Still I have both theological and practical problems with turning the injunctions of scripture into government laws. If for nothing else, I do not believe we were set free from one law only so we could be enslaved by another. Nor do I think that my obligation to the poor can be satisfied by voting to take money away from someone else so it can be given to the poor. I do agree that we have obligations to each other, but I do not believe that is a justification for mandates by government. I am accountable to God for my actions.
      Then there are the practical issues. Perhaps England is just much better at this, but government in the US is incredibly bad at doing things and very wasteful. In fact the farther government is removed from the people, i.e. from local to state, to federal, the worst it gets and the more likely it is to operate in its own interests. For example, government workers get much better pay and benefits and for the most part it is impossible to fire them. As for government agencies often poor performance is rewarded with even larger budgets. After decades of problems with our Veteran Health care system, the last time it made the news, Congress rewarded them with a large increase in their budget. The recent reports say not much has changed other than that we wasted even more money. Or look that the report in the article on mental health from last weeks Global Christian Perspectives that there were 200+ programs, none of which are working, one of the problems with passing the reforms, is that this would threaten the existing programs.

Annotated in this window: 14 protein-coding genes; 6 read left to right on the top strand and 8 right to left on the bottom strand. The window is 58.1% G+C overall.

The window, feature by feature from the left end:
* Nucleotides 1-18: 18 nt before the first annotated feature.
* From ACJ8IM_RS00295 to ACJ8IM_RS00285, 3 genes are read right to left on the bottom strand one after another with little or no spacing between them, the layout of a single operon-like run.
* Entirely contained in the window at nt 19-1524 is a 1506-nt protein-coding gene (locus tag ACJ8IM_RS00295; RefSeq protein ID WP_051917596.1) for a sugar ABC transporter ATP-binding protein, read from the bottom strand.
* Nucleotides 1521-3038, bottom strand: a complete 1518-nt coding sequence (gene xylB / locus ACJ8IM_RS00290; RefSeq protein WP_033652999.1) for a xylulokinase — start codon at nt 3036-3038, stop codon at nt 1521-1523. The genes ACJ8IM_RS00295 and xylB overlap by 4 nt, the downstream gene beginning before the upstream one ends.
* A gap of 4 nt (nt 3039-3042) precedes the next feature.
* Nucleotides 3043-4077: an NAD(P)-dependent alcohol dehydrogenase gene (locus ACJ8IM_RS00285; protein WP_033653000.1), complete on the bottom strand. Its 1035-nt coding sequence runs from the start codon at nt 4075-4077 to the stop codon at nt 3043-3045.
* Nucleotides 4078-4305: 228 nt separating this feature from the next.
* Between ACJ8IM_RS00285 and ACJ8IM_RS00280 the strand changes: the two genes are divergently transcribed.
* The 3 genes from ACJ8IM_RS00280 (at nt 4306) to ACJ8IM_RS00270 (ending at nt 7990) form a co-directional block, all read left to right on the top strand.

Even when there is agreement among the populace that there should be a government role the left want programs that benefit government and resists alternatives that permit more freedom and choice. Thus for example, there is lots of evidence that allowing parents more choice either by a voucher system or through charter schools improves educational outcomes, particularly for those in inner city schools where problems are the greatest. Yet the left consistently wants to take even more money and pour it into failing schools decade after decade after decade.
      Then there are the questions of what is poor and what is our biblical obligations. Let me say that there are surely people who are poor due to factors beyond their control, and they deserve our help and support. But most of the poor in the US do reasonably well, obesity is a major problem and most having large screen TV, air conditioning, and cell phones. Or look at the recent comments from Bernie Sanders. Is there really a biblical injunction to pay for college educations, much of which are needed today because the public (i.e. government) school system have fails so miserably?